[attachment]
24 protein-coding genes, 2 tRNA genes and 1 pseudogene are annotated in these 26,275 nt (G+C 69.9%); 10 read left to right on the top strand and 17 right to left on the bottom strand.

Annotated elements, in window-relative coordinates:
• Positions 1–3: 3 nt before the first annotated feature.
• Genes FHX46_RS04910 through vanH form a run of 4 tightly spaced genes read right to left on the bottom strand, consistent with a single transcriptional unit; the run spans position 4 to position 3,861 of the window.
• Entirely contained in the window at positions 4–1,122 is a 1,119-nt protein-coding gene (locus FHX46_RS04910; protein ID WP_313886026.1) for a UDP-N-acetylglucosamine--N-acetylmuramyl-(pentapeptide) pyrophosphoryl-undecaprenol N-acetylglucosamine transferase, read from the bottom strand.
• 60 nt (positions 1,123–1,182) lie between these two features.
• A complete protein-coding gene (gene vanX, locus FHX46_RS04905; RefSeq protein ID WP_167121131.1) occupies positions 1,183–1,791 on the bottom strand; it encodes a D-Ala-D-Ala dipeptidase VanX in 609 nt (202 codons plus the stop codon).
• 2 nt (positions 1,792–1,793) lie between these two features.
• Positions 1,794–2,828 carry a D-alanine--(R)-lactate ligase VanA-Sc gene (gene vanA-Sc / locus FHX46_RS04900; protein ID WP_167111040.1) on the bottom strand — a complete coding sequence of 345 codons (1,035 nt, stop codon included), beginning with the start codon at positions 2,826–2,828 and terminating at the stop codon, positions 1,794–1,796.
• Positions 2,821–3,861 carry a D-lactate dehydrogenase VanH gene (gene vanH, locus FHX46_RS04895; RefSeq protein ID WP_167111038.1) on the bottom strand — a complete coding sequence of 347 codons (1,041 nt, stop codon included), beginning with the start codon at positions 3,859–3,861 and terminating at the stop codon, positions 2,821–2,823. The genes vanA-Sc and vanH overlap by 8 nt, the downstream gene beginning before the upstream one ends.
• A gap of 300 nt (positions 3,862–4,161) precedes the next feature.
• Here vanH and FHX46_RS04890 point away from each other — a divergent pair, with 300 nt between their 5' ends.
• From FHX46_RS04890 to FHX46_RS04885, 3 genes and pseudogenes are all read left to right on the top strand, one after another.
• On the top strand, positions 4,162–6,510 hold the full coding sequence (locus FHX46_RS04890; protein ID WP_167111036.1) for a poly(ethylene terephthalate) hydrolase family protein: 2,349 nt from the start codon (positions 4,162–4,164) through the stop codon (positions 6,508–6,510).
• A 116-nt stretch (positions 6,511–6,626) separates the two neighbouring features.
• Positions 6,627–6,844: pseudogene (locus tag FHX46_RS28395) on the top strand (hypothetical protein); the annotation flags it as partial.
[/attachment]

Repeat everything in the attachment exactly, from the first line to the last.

24 protein-coding genes, 2 tRNA genes and 1 pseudogene are annotated in these 26,275 nt (G+C 69.9%); 10 read left to right on the top strand and 17 right to left on the bottom strand.

Annotated elements, in window-relative coordinates:
• Positions 1–3: 3 nt before the first annotated feature.
• Genes FHX46_RS04910 through vanH form a run of 4 tightly spaced genes read right to left on the bottom strand, consistent with a single transcriptional unit; the run spans position 4 to position 3,861 of the window.
• Entirely contained in the window at positions 4–1,122 is a 1,119-nt protein-coding gene (locus FHX46_RS04910; protein ID WP_313886026.1) for a UDP-N-acetylglucosamine--N-acetylmuramyl-(pentapeptide) pyrophosphoryl-undecaprenol N-acetylglucosamine transferase, read from the bottom strand.
• 60 nt (positions 1,123–1,182) lie between these two features.
• A complete protein-coding gene (gene vanX, locus FHX46_RS04905; RefSeq protein ID WP_167121131.1) occupies positions 1,183–1,791 on the bottom strand; it encodes a D-Ala-D-Ala dipeptidase VanX in 609 nt (202 codons plus the stop codon).
• 2 nt (positions 1,792–1,793) lie between these two features.
• Positions 1,794–2,828 carry a D-alanine--(R)-lactate ligase VanA-Sc gene (gene vanA-Sc / locus FHX46_RS04900; protein ID WP_167111040.1) on the bottom strand — a complete coding sequence of 345 codons (1,035 nt, stop codon included), beginning with the start codon at positions 2,826–2,828 and terminating at the stop codon, positions 1,794–1,796.
• Positions 2,821–3,861 carry a D-lactate dehydrogenase VanH gene (gene vanH, locus FHX46_RS04895; RefSeq protein ID WP_167111038.1) on the bottom strand — a complete coding sequence of 347 codons (1,041 nt, stop codon included), beginning with the start codon at positions 3,859–3,861 and terminating at the stop codon, positions 2,821–2,823. The genes vanA-Sc and vanH overlap by 8 nt, the downstream gene beginning before the upstream one ends.
• A gap of 300 nt (positions 3,862–4,161) precedes the next feature.
• Here vanH and FHX46_RS04890 point away from each other — a divergent pair, with 300 nt between their 5' ends.
• From FHX46_RS04890 to FHX46_RS04885, 3 genes and pseudogenes are all read left to right on the top strand, one after another.
• On the top strand, positions 4,162–6,510 hold the full coding sequence (locus FHX46_RS04890; protein ID WP_167111036.1) for a poly(ethylene terephthalate) hydrolase family protein: 2,349 nt from the start codon (positions 4,162–4,164) through the stop codon (positions 6,508–6,510).
• A 116-nt stretch (positions 6,511–6,626) separates the two neighbouring features.
• Positions 6,627–6,844: pseudogene (locus tag FHX46_RS28395) on the top strand (hypothetical protein); the annotation flags it as partial.